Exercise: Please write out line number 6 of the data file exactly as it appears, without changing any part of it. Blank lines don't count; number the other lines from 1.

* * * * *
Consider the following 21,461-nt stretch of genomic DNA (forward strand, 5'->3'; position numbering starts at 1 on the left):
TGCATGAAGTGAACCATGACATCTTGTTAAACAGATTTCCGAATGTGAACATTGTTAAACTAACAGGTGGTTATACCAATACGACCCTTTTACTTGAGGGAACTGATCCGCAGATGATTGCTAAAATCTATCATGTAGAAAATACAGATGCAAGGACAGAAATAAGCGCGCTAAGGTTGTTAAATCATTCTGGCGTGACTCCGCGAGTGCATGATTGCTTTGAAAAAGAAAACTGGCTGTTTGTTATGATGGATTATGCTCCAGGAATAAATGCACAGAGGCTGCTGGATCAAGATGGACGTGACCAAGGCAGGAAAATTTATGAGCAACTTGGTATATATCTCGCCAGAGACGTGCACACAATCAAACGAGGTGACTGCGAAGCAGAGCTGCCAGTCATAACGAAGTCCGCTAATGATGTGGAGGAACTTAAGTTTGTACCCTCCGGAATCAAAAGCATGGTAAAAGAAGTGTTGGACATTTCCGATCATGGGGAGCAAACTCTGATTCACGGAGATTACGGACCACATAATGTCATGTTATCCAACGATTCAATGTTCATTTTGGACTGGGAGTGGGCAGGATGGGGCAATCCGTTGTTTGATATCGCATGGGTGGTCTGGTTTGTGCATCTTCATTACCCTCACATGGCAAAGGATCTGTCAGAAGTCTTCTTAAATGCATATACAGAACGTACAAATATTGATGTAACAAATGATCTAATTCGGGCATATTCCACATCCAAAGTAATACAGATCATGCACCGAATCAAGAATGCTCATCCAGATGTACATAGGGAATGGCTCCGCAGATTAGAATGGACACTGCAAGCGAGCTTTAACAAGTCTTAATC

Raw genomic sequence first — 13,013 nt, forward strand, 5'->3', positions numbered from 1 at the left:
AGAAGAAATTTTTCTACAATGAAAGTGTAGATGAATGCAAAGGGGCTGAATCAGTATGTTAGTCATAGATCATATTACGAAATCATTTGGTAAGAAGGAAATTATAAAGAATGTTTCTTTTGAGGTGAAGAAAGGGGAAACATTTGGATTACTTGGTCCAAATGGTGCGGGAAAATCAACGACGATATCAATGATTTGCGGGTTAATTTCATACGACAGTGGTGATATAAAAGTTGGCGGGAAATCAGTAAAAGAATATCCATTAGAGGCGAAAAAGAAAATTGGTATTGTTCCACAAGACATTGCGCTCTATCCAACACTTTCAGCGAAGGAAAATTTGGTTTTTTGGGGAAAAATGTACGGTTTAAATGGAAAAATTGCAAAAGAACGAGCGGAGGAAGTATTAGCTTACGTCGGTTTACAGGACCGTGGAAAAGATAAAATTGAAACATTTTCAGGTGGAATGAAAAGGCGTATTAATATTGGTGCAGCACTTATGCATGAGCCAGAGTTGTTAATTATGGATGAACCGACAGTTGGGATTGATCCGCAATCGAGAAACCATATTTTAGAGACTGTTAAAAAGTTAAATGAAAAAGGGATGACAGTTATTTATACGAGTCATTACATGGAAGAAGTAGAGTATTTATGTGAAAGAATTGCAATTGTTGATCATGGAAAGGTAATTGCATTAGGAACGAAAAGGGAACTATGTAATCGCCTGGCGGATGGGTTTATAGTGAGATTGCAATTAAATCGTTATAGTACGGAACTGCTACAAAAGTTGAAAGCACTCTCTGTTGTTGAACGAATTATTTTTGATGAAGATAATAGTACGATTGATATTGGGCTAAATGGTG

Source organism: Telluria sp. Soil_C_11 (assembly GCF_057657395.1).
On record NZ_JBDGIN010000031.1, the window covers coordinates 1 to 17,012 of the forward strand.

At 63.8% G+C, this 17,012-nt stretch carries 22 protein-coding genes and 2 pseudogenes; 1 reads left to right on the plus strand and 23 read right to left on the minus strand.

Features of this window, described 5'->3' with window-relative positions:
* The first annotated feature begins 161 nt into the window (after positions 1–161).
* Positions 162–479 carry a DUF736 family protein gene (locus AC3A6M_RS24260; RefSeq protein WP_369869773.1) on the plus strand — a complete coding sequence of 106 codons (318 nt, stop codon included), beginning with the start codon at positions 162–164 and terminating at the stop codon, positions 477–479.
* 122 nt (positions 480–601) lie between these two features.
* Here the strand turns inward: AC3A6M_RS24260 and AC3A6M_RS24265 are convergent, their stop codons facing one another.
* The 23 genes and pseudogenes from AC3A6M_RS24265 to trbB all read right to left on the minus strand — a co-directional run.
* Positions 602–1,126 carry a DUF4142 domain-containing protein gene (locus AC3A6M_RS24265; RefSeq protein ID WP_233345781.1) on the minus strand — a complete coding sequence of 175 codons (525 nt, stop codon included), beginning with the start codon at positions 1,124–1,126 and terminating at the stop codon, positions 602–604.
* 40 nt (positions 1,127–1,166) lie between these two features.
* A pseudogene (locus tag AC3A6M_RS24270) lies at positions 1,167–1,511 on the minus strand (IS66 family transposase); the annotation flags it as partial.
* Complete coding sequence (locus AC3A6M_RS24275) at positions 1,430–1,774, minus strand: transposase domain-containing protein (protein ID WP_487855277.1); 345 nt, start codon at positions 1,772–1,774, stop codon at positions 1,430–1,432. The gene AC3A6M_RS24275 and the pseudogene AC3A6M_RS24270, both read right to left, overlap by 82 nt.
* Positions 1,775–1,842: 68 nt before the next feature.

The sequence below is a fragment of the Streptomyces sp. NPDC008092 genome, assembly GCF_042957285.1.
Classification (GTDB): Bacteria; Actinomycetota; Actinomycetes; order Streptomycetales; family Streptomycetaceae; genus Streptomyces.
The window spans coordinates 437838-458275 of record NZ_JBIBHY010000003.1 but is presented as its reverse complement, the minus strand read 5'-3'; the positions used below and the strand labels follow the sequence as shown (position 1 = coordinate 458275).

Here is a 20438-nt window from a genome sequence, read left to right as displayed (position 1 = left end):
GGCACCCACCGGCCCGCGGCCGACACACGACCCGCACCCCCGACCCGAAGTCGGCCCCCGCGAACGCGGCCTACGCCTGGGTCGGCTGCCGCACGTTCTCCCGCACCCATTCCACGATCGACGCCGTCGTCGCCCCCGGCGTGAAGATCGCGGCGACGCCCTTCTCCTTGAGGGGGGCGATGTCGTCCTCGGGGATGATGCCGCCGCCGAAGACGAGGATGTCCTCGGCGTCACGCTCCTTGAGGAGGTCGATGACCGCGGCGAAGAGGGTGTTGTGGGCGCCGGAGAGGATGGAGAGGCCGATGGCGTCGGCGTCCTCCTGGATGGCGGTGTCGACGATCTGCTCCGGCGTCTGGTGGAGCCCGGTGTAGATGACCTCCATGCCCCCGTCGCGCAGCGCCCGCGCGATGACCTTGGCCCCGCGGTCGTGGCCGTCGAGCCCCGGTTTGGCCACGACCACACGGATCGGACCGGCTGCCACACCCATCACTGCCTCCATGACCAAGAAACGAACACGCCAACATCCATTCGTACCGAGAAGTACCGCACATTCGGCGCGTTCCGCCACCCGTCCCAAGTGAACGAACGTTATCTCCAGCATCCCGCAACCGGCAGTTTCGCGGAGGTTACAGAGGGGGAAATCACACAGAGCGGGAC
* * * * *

On record NZ_JBDGIN010000031.1, the window covers coordinates 1 to 17,012 of the forward strand.